Of course, given a few days there, I couldn’t resist driving out to see the telescope array itself. It’s a fun drive and I remember seeing pronghorn along the way. On arrival, I checked in with the operators and let them know I’d be wandering around taking photos. Thankfully, the array was in one of its more compact configurations so I was able to size up this shot with multiple telescopes in the frame. Looking back at the photos I got that day (with our first distinctly-crappy digital camera, too), I think this is the best of the bunch.
If I remember rightly I enjoyed some good pizza and fine local beer that night!
And so we say farewell to the tropics for now with this view of the summit of Maunakea from my 2009 flight back to Honolulu and then home. Most of the observatories are visible here, with the exception of the most important one for me: the James Clerk Maxwell Telescope is hidden in the so-called submillimetre valley behind the main summit ridge. I’ll post some photos of that next time 🙂
Getting a port-side window seat on the inter-island flight was always a priority for an astronomer in case it was clear enough to get a view of the summit of Mauna Kea. Fortunately, it was on this occasion and although I was not in a window seat, the person next to me was kind enough to swap when they realized how much I wanted to take photos. I love the fact that I have part of the aircraft wing in the frame – it lends some context to the picture. And the side lighting – even though it’s a bit hazy and the contrast is a bit low – is quite lovely. That was one of the nicest inter-island flights I’ve had – the sunset as we approached Honolulu was gorgeous! I’ll get round to posting photos of that at some point.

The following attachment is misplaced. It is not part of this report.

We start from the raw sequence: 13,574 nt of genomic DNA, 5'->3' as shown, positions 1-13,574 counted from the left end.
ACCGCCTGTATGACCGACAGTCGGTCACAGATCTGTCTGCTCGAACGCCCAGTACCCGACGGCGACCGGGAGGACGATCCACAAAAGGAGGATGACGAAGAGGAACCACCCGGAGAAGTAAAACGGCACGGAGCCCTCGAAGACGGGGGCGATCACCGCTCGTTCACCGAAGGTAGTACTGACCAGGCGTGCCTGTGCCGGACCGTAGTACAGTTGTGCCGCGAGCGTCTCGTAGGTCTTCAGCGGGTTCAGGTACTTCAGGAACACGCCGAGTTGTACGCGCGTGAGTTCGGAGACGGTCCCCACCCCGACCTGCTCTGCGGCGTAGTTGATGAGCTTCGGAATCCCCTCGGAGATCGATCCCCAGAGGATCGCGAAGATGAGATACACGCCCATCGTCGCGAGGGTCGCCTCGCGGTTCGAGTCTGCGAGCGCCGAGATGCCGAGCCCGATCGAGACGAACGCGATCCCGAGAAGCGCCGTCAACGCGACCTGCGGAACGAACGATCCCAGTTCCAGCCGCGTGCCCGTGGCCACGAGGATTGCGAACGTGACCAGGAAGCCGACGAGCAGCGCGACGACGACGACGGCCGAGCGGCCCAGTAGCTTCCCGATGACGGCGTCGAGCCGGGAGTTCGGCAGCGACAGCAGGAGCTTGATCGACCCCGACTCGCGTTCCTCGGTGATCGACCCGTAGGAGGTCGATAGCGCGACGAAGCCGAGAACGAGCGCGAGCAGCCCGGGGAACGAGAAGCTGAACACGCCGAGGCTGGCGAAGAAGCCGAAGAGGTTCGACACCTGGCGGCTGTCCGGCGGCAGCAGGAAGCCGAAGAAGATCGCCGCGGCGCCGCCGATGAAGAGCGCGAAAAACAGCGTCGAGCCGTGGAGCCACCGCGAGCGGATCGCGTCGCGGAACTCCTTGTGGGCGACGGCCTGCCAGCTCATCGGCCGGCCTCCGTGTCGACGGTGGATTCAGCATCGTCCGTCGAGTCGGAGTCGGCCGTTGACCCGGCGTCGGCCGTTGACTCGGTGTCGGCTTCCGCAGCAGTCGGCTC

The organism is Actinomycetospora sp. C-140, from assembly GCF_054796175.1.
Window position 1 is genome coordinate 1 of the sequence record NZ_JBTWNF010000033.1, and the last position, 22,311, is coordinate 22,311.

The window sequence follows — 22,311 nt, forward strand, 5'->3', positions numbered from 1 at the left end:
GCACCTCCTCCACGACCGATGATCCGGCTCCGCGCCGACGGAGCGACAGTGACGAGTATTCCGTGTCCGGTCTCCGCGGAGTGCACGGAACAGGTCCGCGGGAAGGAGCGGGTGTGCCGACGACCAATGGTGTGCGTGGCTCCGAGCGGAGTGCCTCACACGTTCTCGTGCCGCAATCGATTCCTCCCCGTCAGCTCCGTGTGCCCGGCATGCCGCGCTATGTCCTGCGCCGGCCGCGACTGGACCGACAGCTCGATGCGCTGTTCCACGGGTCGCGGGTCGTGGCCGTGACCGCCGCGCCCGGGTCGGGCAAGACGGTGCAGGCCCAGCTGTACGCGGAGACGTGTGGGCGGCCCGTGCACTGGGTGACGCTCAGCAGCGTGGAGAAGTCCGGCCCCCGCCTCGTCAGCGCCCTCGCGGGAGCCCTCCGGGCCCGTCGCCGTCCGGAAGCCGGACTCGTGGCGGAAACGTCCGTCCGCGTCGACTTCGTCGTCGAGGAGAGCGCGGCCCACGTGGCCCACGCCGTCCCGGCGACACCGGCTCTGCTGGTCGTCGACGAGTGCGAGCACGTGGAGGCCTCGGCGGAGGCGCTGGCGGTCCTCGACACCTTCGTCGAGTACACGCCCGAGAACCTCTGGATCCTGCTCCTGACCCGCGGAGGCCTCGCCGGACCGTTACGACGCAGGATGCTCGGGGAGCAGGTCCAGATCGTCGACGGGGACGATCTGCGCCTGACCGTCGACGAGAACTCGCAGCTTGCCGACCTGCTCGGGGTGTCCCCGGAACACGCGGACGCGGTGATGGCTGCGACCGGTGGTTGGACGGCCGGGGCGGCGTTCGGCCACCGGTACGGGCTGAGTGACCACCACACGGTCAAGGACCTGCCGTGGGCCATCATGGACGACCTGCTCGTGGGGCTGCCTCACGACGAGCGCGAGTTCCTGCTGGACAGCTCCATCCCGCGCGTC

A different kind of mountain shot for mountain Monday which I guess is less about the mountain itself and more about the view. Mauna Kea has some of the clearest and darkest skies on Earth, which is why there are a dozen telescopes up there. I was thrilled to capture the guide laser from Subaru (which I couldn’t see with my eyes), the Milky Way, and some bonus green airglow too. The Andromeda galaxy is the fuzzy blob just right of centre.